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Alien Earth and different tales is a 1969 paperback anthology edited by way of Roger Elwood and Sam Moskowitz. the canopy blurb teases "Man discovers his boundaries — and his risks — in a global the place the bushes speak, robots imagine and heartless machines make the ultimate decisions."

The lineup of authors is extraordinary, together with Ray Bradbury, Robert Bloch, Isaac Asimov, Arthur C. Clarke, A.E. van Vogt, Clifford D. Simak, Andre Norton, Edmond Hamilton and Erle Stanley Gardner. the unique book dates run from the Nineteen Twenties to the '30s, '40s and '50s.

Considerable attempt went into resurrecting this publication from someone's very terrible unique conversion. thousands of damaged sentences, misspelled phrases and conversion artifacts were corrected. I'm definite I've ignored issues, however the publication is now very readable.


• Alien Earth • (1949) • novelette through Edmond Hamilton
• The earlier grasp • (1955) • novelette via Robert Bloch
• Rain Magic • essay by way of Erle Stanley Gardner
• Rain Magic • (1928) • novelette via Erle Stanley Gardner
• final Melody • [Tales from the White Hart] • (1957) • shortstory via Arthur C. Clarke (variant of the last word Melody)
• The Loot of Time • (1938) • novelette via Clifford D. Simak
• Doodad • (1943) • shortstory by means of Ray Bradbury
• Automaton • (1950) • shortstory by way of A. E. van Vogt
• the folks of the Crater • [Garan] • (1947) • novelette through Andre Norton
• Franchise • (1955) • shortstory via Isaac Asimov

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Extra info for Alien Earth and Other Stories

Sample text

Someone has left the customary words forgotten on the wood and the iron. The wharves, with their gulls and the great derricks, might also leave. A black smoke rises and the water turns dark. A tepid summer falls on the last port. N ear the distant, battered wharves rusty skeletons are shaken by the sea. Time sticks roots in their sides. By night the island legends are told again. They come back, illuminated by the storm, and like misshapen specters sail the channels again. A whistle and the gulls fly higher.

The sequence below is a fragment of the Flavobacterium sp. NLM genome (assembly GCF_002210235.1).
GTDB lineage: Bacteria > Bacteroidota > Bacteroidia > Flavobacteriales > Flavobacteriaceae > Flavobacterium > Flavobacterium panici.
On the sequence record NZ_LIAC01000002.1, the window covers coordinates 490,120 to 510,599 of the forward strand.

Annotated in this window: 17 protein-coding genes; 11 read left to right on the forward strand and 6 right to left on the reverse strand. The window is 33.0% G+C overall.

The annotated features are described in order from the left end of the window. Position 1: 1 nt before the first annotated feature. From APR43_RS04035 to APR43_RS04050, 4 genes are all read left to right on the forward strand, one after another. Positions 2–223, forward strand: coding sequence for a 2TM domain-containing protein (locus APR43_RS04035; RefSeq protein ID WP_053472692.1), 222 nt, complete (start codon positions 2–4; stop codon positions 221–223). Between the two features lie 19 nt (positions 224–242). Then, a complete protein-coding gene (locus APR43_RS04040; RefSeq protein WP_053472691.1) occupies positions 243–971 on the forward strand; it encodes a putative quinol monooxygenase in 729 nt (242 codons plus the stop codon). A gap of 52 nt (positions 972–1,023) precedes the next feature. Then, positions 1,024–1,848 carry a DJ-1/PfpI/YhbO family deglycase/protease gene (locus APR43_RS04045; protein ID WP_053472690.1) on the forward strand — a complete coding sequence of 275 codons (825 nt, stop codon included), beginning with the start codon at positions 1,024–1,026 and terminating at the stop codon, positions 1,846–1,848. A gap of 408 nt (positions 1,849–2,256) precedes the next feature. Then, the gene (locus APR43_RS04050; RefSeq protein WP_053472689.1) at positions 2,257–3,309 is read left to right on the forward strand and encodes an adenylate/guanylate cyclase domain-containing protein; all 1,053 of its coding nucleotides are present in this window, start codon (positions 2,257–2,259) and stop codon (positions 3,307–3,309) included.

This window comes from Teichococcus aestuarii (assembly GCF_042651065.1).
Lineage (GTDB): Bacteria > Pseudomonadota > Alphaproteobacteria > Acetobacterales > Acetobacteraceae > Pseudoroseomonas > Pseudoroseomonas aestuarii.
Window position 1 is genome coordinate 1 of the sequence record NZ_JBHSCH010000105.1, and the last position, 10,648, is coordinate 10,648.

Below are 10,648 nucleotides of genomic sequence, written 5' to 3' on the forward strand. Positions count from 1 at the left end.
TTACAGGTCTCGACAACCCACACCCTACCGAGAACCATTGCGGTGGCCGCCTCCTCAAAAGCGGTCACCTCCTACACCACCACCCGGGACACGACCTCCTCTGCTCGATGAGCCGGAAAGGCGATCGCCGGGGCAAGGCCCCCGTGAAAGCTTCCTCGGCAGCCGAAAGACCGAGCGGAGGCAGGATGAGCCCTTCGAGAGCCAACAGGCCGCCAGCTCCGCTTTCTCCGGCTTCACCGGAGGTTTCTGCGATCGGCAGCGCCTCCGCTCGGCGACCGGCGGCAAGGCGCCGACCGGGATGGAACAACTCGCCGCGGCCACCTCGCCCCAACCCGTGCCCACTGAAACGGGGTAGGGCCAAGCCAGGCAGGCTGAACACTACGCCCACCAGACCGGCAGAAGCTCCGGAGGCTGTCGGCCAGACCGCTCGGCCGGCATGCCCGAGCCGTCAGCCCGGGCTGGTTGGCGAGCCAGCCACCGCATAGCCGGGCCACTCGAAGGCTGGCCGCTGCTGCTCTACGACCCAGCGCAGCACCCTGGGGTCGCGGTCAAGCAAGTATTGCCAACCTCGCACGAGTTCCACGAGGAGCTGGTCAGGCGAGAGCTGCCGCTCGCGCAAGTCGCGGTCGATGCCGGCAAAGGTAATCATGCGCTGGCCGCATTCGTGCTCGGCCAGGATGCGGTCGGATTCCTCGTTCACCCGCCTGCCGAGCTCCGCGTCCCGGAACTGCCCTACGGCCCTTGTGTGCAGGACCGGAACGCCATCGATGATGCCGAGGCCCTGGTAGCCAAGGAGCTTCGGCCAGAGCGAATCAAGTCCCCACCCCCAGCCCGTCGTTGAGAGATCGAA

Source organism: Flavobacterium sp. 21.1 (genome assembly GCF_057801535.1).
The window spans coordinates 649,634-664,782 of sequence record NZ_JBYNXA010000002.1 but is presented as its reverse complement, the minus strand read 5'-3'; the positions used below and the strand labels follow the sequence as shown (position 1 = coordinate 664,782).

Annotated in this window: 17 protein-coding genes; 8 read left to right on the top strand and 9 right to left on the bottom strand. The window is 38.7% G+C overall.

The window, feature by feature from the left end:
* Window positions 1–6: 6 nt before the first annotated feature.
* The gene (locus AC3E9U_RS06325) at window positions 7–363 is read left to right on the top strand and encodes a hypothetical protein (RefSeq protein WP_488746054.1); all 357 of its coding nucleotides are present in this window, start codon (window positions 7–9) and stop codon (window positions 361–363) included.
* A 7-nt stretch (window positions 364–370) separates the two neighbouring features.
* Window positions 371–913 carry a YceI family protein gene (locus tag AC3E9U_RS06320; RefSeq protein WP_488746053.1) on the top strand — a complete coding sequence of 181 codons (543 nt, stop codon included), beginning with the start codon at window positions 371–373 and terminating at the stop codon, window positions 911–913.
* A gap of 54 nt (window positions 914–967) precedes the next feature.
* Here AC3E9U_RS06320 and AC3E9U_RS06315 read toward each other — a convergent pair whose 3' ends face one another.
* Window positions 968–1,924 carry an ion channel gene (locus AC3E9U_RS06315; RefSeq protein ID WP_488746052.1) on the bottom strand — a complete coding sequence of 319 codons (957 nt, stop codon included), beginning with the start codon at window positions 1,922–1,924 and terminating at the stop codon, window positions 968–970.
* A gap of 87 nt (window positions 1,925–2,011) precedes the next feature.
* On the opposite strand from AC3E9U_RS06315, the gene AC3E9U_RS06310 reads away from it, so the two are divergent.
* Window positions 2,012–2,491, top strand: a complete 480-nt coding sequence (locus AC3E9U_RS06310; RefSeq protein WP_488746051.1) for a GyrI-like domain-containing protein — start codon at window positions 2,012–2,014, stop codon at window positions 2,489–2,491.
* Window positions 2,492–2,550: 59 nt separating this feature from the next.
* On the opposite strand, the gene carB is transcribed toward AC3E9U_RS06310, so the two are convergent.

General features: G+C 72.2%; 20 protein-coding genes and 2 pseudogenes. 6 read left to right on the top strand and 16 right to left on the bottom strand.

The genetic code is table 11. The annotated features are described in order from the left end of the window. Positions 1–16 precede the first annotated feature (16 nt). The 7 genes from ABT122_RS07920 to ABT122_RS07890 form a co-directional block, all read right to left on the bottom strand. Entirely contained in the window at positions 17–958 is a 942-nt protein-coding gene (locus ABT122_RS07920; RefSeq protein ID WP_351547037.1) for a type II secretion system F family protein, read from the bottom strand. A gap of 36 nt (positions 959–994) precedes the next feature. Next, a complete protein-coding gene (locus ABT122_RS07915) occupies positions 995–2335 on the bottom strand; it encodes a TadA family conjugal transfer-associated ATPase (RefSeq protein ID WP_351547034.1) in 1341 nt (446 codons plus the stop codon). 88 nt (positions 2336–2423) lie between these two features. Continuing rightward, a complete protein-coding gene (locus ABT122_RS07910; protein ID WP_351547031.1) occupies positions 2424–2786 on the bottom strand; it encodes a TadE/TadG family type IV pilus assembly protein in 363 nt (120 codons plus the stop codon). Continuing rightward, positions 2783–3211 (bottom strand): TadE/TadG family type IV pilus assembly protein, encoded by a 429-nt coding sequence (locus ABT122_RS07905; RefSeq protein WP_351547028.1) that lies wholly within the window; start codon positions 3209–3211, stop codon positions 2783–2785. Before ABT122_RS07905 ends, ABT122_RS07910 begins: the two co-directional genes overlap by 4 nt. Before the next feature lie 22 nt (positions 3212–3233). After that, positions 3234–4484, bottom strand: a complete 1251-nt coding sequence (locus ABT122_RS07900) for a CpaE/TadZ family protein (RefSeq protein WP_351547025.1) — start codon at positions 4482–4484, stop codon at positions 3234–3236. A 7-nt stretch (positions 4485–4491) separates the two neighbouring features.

They come back, illuminated by the storm, and like misshapen specters sail the channels again. A whistle and the gulls fly higher. The morning, barely existing, falls away like confused words. When there are no contours left and we can only see with our thoughts, the Southern Cross will light us through the strait. LUISA JOHNSON Translated by M il l e r W i l l ia m s Luisa Johnson, a native of Santiago, is in the process of editing an Anthology of Brazilian Romantic Poetry. The first collection of her own work, Horario de un Caraeoi, was pub­ lished in 1963.

Enough, close your eyes; D on’t fret, be quiet, enough, enough. Enough, enough, be still, here is your death. ROOSTER This rooster, come from some far place singing, brightened by the first rays o f the sun, this king that molds himself at my window with a living crown hatefully neither asks nor answers screams in the Banquet Room as if his guests the gargoyles did not exist and he were more alone than his cry is. He cries of stone, of antiquity, of nothing, fights my sleep, ignoring what he fights.

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